ABCD

ABC&D ARTICLE: New Scottish legislation leads the way in smoke alarm coverage

  • 12 Aug 2019

Andy Speake, national technical manager at Aico, explains the changes to smoke alarm legislation in Scotland and discusses the next steps required for the private rental, social housing and privately owned sectors in August’s edition of ABC&D magazine…

This year, the Scottish Government updated its legislation to extend the existing high standard of protection from smoke and fire currently required in private rented housing to all tenures.

Until this point, the specification and installation of Smoke Alarms have been governed by three separate sources: British Standard BS 5839-6:2013, which is a code of practice for the design, installation, commissioning and maintenance of fire detection and fire alarm systems in domestic premises; Building (Scotland) Regulations – Technical Handbook (Domestic) – Fire, which covers new builds, materially altered dwellings, loft conversions, certain building extensions and any work that requires a building warrant and Housing (Scotland) Act – The Repairing Standard, aimed at landlords in the private sector.

Although similar, none of them proffer the same advice or have the same requirements, which leads to confusion.

Smoke alarm system classification explained

To understand the changes that have been made, it is important to understand that smoke alarm system design and installation is determined by grades of alarm system to use and categories of protection.

Grades are the type of alarm system to be fitted. Grade D is the most common for domestic properties and is the minimum requirement under BS 5839-6 and Building (Scotland) Regulations.

Grade D requires one or more interlinked mains powered Smoke Alarms (and Heat Alarms if required), each with an integral stand-by supply.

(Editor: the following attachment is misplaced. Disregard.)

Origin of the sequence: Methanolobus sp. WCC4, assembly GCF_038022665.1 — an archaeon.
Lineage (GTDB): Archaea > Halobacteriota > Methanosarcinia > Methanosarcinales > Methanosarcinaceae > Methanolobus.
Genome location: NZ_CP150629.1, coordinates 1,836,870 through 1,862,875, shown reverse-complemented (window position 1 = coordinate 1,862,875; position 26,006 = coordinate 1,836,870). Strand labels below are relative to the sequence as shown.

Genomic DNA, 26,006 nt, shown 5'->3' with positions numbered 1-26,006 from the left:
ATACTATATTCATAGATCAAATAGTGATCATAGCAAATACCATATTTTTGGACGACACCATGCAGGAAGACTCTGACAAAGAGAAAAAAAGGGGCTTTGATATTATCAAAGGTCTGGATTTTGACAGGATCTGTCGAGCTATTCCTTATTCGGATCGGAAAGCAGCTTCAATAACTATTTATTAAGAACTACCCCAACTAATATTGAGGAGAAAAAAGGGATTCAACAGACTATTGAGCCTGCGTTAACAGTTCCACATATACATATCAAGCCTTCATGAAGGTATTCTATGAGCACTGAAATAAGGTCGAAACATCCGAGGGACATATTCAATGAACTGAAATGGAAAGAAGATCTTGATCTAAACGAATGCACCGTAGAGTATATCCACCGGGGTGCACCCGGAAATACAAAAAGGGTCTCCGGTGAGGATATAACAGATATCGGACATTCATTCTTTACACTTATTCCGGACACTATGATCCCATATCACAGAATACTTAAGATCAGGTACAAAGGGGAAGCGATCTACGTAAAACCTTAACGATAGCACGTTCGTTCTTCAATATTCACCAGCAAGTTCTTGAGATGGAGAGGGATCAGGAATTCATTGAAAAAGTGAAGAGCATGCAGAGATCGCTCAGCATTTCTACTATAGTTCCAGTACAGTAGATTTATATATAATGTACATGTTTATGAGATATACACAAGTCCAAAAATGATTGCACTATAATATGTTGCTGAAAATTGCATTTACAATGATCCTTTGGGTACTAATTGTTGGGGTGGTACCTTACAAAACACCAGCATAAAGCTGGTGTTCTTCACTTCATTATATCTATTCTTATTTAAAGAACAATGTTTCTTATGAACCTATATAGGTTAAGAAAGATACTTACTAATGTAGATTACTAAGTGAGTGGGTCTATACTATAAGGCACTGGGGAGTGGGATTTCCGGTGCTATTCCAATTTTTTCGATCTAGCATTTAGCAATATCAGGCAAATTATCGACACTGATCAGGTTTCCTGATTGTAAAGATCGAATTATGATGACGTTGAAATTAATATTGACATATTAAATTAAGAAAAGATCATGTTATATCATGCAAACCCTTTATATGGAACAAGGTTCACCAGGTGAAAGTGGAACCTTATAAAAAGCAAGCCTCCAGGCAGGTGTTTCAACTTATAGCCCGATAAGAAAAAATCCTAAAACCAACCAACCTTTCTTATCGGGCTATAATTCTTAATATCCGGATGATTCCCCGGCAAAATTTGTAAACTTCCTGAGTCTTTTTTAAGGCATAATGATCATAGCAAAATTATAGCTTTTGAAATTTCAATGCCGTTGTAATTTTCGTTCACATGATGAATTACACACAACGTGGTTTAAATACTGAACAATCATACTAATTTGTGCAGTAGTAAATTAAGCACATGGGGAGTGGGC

The backup supply can be from a rechargeable Lithium battery or alkaline battery. Interlinking the alarms is necessary under these two documents.

Interlinking alarms provides an earlier warning for residents and the best chance of escape. When one alarm goes off, all the other alarms on the system activate. Categories are the level of protection afforded by the smoke alarm system.

The categories range from High (Category LD1) through to Minimum (Category LD3) protection. Building (Scotland) Regulations insists on a category minimum of LD2, while BS 5839-6 permits LD2 or LD3 depending on the type of property.

The types of alarms to be used are also at a variance. BS 5839-6 does not specify which to use, although does recommend alarms with tamper-proof batteries for rented accommodation. Building (Scotland) Regulations recommends optical and multi-sensor alarms.

With the change to the legislation, we now have uniformity in Scotland, with the same rules applying to everyone.

What are the new requirements for smoke alarms in Scotland?

The Category of protection has been raised to LD2, which provides medium rather than minimum protection.

This means:

 – Smoke alarms in rooms frequently used by occupants for general daytime living, such as a living room

 – At least one smoke alarm per floor

 – A smoke alarm in every circulation space, e.g. hallways and landings

 – A heat alarm in every kitchen

 – Carbon monoxide alarms where there is a fuel burning appliance or a flue.

The grade of alarm has been extended to allow both grades D and F. Just to recap, Grade D means mains powered alarms, each with an integral stand-by supply (from a rechargeable Lithium or alkaline battery).

Grade F is battery only powered alarms. The new legislation stipulates sealed long-life battery alarms with a maximum lifespan of ten years.

As before, all alarms must be interlinked, either through hardwiring or by using wireless interconnection technology.

What happens next?

In the private rental sector this essentially means no change as private landlords should already be complying via The Repairing Standard.

In the social housing sector, the Scottish Social Housing Standard has been updated to reflect these changes.

For privately owned properties, rented out or owner occupied, this legislation is now a minimum standard for safe houses, is a requirement by home insurance companies and forms part of any Home Report.

The approach taken by the Scottish Government is a sensible one in terms of both clarity and protection.

What difference should tenure make to the level of protection provided? Is it right that someone renting in the private sector in theory benefits more than someone living in social housing? Scotland has led the way here and we can only hope that the other nations take note.

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